Food poisoning occurs where certain harmful germs are introduced into the body via food. These germs may themselves be poisonous and, if in sufficient numbers will cause a short sharp illness a few hours after eating contaminated food. Vomiting is the most common symptom in this case.
Some germs do not produce their poisons until they are in the body, and, due to the time taken for the poison to be produced, symptoms may not occur for several days after the food is eaten. Diarrhoea is a more typical symptom of this type of food poisoning.
The time taken from eating food to feeling unwell varies from hours and, in some cases up to 10 - 15 days after consumption.
The last meal you ate may not be the cause of your symptoms.
The main causes of food poisoning are:
- Preparing food too far in advance
- Not cooking food properly
- Not defrosting food correctly
- Storing food incorrectly so that bacteria can grow
- Cross contamination of ready to eat foods including after after cooking
- Infection from food handlers due to poor hygiene practices
It is important to remember that not all food poisoning is caused by eating out; it can happen at home too.
What Are the Causes of Food Poisoning?
There are many causes such as Salmonella, E. coli, and Campylobacter
What Should I Do If I Think I Am Suffering From Food Poisoning?
If you think you have food poisoning you should:
- Visit your doctor/GP as soon as possible in order to submit a stool/faecal sample for examination.
- Wash your hands frequently especially after using the toilet and before handling food
- Ensure you practice good personal hygiene
If you suspect food consumed from a food premises in the Outer Hebrides may be the cause of your illness, please contact us.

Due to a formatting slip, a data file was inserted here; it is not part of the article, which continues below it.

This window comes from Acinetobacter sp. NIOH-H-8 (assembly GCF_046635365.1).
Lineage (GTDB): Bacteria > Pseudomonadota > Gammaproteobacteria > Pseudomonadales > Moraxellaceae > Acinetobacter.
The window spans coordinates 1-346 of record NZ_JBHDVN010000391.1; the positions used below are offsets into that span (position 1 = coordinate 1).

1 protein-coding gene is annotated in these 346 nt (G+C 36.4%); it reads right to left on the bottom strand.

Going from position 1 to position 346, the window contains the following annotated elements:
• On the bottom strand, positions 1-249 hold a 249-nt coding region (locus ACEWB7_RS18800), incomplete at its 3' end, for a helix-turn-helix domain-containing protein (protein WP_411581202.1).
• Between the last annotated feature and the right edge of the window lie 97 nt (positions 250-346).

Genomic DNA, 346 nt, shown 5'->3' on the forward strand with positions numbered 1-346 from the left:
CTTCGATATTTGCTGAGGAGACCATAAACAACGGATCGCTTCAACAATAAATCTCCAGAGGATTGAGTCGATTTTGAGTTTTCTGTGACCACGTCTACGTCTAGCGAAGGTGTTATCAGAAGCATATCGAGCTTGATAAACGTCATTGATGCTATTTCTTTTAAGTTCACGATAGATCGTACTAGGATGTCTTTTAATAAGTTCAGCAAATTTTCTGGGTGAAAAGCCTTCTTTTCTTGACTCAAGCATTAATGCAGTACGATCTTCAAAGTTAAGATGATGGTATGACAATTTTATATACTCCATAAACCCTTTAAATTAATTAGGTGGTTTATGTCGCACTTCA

What Happens If It Is Confirmed That I Am Suffering From Food Poisoning?
Consumer and Environmental Health liaises closely with the NHS Western Isles Public Heath Team in the investigation of notified/confirmed cases of food-borne disease.
Whenever a confirmed case of food poisoning is identified following receipt of positive results from the microbiology laboratory, the Public Health Team contacts Consumer and Environmental Health to investigate the possible source of the poisoning. If there are a few cases linked together, outbreak control measures may have to be taken. In some cases, persons in contact with the affected person may also be excluded from work, especially where they work in the food industry or work with vulnerable people.
What Happens to the Results of the Investigation?
All results are recorded centrally by Health Protection Scotland who compile a national picture of cases, outbreaks and their causes.
You cannot see, smell or taste the bacteria that cause food poisoning.
You are not suffering from food poisoning until you have provided a faecal sample via your GP surgery which has been examined in a microbiological laboratory and been shown to contain food poisoning bacteria.
Viruses are also a common cause of illness/infection which often present the same symptoms i.e. vomiting and/or diarrhoea, as food poisoning. Spread of this type of infection can be quick and easy and is often from person to person, but can also occur via aerosols or environmental contamination. The symptoms of a viral illness are often characterised by their swift onset and self-limiting nature, generally lasting no more than 24 to 72 hours. Cases should remain absent from work until 48 hours after their symptoms cease, as this helps to stop the spread of illness
If you have any specific queries or concerns, please contact us: Consumer and Environmental Services